1) Dependency Pairs [OPEN]:  . We consider the following problem: Strict Trs: { quot(s(x), s(y)) > s(quot(minus(x, y), s(y))) , quot(0(), s(y)) > 0() , minus(s(x), s(y)) > minus(x, y) , minus(x, 0()) > x} StartTerms: basic terms Strategy: none . We have computed the following dependency pairs . Strict DPs: { quot^#(s(x), s(y)) > quot^#(minus(x, y), s(y)) , quot^#(0(), s(y)) > c_2() , minus^#(s(x), s(y)) > minus^#(x, y) , minus^#(x, 0()) > x} . Generated New Problems:  . * Problem 1.1) Strict DPs: { quot^#(s(x), s(y)) > quot^#(minus(x, y), s(y)) , quot^#(0(), s(y)) > c_2() , minus^#(s(x), s(y)) > minus^#(x, y) , minus^#(x, 0()) > x} Strict Trs: { quot(s(x), s(y)) > s(quot(minus(x, y), s(y))) , quot(0(), s(y)) > 0() , minus(s(x), s(y)) > minus(x, y) , minus(x, 0()) > x} StartTerms: basic terms Strategy: none . 1.1) removetails >>> ... [OPEN]:  . We consider the following problem: Strict DPs: { quot^#(s(x), s(y)) > quot^#(minus(x, y), s(y)) , quot^#(0(), s(y)) > c_2() , minus^#(s(x), s(y)) > minus^#(x, y) , minus^#(x, 0()) > x} Strict Trs: { quot(s(x), s(y)) > s(quot(minus(x, y), s(y))) , quot(0(), s(y)) > 0() , minus(s(x), s(y)) > minus(x, y) , minus(x, 0()) > x} StartTerms: basic terms Strategy: none . The processor is inapplicable since the strict component of the input problem is not empty . We apply the transformation 'usablerules' on the resulting subproblem(s): . We consider the problem . Strict DPs: { quot^#(s(x), s(y)) > quot^#(minus(x, y), s(y)) , quot^#(0(), s(y)) > c_2() , minus^#(s(x), s(y)) > minus^#(x, y) , minus^#(x, 0()) > x} Strict Trs: { quot(s(x), s(y)) > s(quot(minus(x, y), s(y))) , quot(0(), s(y)) > 0() , minus(s(x), s(y)) > minus(x, y) , minus(x, 0()) > x} StartTerms: basic terms Strategy: none . We replace strict/weakrules by the corresponding usable rules: . Strict Usable Rules: { minus(s(x), s(y)) > minus(x, y) , minus(x, 0()) > x} . The consider problem is replaced by . 1) Strict DPs: { quot^#(s(x), s(y)) > quot^#(minus(x, y), s(y)) , quot^#(0(), s(y)) > c_2() , minus^#(s(x), s(y)) > minus^#(x, y) , minus^#(x, 0()) > x} Strict Trs: { minus(s(x), s(y)) > minus(x, y) , minus(x, 0()) > x} StartTerms: basic terms Strategy: none . Generated New Problems:  . * Problem 1.1.1) Strict DPs: { quot^#(s(x), s(y)) > quot^#(minus(x, y), s(y)) , quot^#(0(), s(y)) > c_2() , minus^#(s(x), s(y)) > minus^#(x, y) , minus^#(x, 0()) > x} Strict Trs: { minus(s(x), s(y)) > minus(x, y) , minus(x, 0()) > x} StartTerms: basic terms Strategy: none . 1.1.1) Open Problem [OPEN]:  . We consider the following problem: Strict DPs: { quot^#(s(x), s(y)) > quot^#(minus(x, y), s(y)) , quot^#(0(), s(y)) > c_2() , minus^#(s(x), s(y)) > minus^#(x, y) , minus^#(x, 0()) > x} Strict Trs: { minus(s(x), s(y)) > minus(x, y) , minus(x, 0()) > x} StartTerms: basic terms Strategy: none
The output precisely reflects how the current proof state was
obtained from the initial state. Since state
contains still open problems,
the proof also open subproblems, in this case
subproblem 1.1.1).
From the output we can also see that removeTails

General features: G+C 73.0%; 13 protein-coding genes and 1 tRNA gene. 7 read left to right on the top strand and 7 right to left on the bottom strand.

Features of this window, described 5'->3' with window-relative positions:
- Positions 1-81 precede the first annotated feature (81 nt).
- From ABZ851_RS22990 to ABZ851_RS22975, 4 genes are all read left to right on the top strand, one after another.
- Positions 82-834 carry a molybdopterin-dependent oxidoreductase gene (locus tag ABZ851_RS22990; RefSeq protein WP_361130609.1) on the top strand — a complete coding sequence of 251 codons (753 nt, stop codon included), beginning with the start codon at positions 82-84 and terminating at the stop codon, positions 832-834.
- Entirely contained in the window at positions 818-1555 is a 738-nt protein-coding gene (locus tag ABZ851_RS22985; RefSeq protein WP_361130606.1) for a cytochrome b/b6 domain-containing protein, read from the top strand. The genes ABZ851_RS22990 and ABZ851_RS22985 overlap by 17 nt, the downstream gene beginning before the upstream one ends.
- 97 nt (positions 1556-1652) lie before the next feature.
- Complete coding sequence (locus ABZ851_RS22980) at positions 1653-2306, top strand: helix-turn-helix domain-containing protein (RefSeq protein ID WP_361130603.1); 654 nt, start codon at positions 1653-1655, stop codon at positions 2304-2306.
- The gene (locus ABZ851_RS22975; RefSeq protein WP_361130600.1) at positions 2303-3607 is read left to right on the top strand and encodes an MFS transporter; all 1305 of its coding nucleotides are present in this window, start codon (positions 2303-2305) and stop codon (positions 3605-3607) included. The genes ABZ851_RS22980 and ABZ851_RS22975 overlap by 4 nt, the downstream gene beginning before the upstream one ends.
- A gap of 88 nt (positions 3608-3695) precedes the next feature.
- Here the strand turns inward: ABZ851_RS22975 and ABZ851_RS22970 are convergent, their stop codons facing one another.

is inapplicable.
The reason is that removeTails
is unsound if the strict trs
from the problem is not empty. TcT will never apply processors in an unsound
setting!
as proof
, but output to given file
writeProof :: FilePath > IO ()
Extracting the State
Beside showing the current state and the proof constructed so far, TcTi also defines actions for extractions.
Displays and returns the list of selected open problems.
>>>
problems
Problem 1: . Strict DPs: { quot^#(s(x), s(y)) > quot^#(minus(x, y), s(y)) , quot^#(0(), s(y)) > c_2() , minus^#(s(x), s(y)) > minus^#(x, y) , minus^#(x, 0()) > x} Strict Trs: { minus(s(x), s(y)) > minus(x, y) , minus(x, 0()) > x} StartTerms: basic terms Strategy: none . [Problem { startTerms = ... , strategy = ... , variables = ... , signature = ... , strictDPs = Trs {rules = ...} , strictTrs = Trs {rules = ...} , weakDPs = Trs {rules = ...} , weakTrs = Trs {rules = ...}} ]
Problems are defined in the accompanying term rewriting library
(cf. http://clinformatik.uibk.ac.at/software/tct/projects/termlib/).
The module Repl
, collecting most of the functionality of
the term rewriting library, is imported qualified as module TR
. Cf.
http://clinformatik.uibk.ac.at/software/tct/projects/termlib/docs/TermlibRepl.html
for documentation of the module Repl
.
This action displays the weak dependency graphs of all selected
problems. If dot
from the GraphViz project (c.f. http://www.graphviz.org/)
is installed, then a SVGpicture is rendered in 'dg.svg' of
the current working directory.
This action displays the weak congruence dependency graphs of all
selected problems. To produce an SVGpicture, use the procedure
wdgs
that draws weak dependency graphs, but also shows
congruence classes.
uargs :: IO [UsablePositions]
This action displays the usable argument positions of the selected problems.
This action displays the application of a ruleselector.
Selecting and Unselecting Problems
Sometimes it is convenient to consider a sublist of the list
of open Problems. To restrict the list of problems considered
by apply
, use the procedures select
and unselect
,
in combination with a Selector
.
class Selector i
Instances of this class can be used in combination with
select. Note that Selector [
selects according to the
problem number as recorded in the state (c.f. procedure Int
]state
).